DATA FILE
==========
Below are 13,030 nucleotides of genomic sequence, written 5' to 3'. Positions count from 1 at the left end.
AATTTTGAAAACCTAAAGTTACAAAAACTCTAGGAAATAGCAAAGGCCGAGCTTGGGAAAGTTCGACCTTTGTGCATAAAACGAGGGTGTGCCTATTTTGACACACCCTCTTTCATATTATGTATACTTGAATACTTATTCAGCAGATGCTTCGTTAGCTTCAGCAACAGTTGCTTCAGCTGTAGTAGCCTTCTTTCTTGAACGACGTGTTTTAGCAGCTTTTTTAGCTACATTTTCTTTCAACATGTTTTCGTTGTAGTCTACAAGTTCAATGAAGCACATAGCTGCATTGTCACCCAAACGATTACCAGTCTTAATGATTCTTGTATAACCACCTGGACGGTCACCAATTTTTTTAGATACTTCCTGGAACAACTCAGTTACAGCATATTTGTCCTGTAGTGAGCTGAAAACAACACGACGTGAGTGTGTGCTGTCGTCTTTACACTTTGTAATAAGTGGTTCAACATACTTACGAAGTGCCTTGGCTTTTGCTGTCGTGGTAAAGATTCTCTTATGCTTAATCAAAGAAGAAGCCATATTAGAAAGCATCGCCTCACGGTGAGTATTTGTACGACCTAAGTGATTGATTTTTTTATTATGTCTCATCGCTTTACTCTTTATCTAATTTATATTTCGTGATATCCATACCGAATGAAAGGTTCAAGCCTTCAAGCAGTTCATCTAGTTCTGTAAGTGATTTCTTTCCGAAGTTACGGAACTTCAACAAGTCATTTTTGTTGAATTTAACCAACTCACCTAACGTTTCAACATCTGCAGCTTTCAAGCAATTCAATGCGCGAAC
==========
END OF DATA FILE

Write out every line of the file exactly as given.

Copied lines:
Below are 13,030 nucleotides of genomic sequence, written 5' to 3'. Positions count from 1 at the left end.
AATTTTGAAAACCTAAAGTTACAAAAACTCTAGGAAATAGCAAAGGCCGAGCTTGGGAAAGTTCGACCTTTGTGCATAAAACGAGGGTGTGCCTATTTTGACACACCCTCTTTCATATTATGTATACTTGAATACTTATTCAGCAGATGCTTCGTTAGCTTCAGCAACAGTTGCTTCAGCTGTAGTAGCCTTCTTTCTTGAACGACGTGTTTTAGCAGCTTTTTTAGCTACATTTTCTTTCAACATGTTTTCGTTGTAGTCTACAAGTTCAATGAAGCACATAGCTGCATTGTCACCCAAACGATTACCAGTCTTAATGATTCTTGTATAACCACCTGGACGGTCACCAATTTTTTTAGATACTTCCTGGAACAACTCAGTTACAGCATATTTGTCCTGTAGTGAGCTGAAAACAACACGACGTGAGTGTGTGCTGTCGTCTTTACACTTTGTAATAAGTGGTTCAACATACTTACGAAGTGCCTTGGCTTTTGCTGTCGTGGTAAAGATTCTCTTATGCTTAATCAAAGAAGAAGCCATATTAGAAAGCATCGCCTCACGGTGAGTATTTGTACGACCTAAGTGATTGATTTTTTTATTATGTCTCATCGCTTTACTCTTTATCTAATTTATATTTCGTGATATCCATACCGAATGAAAGGTTCAAGCCTTCAAGCAGTTCATCTAGTTCTGTAAGTGATTTCTTTCCGAAGTTACGGAACTTCAACAAGTCATTTTTGTTGAATTTAACCAACTCACCTAACGTTTCAACATCTGCAGCTTTCAAGCAATTCAATGCGCGAAC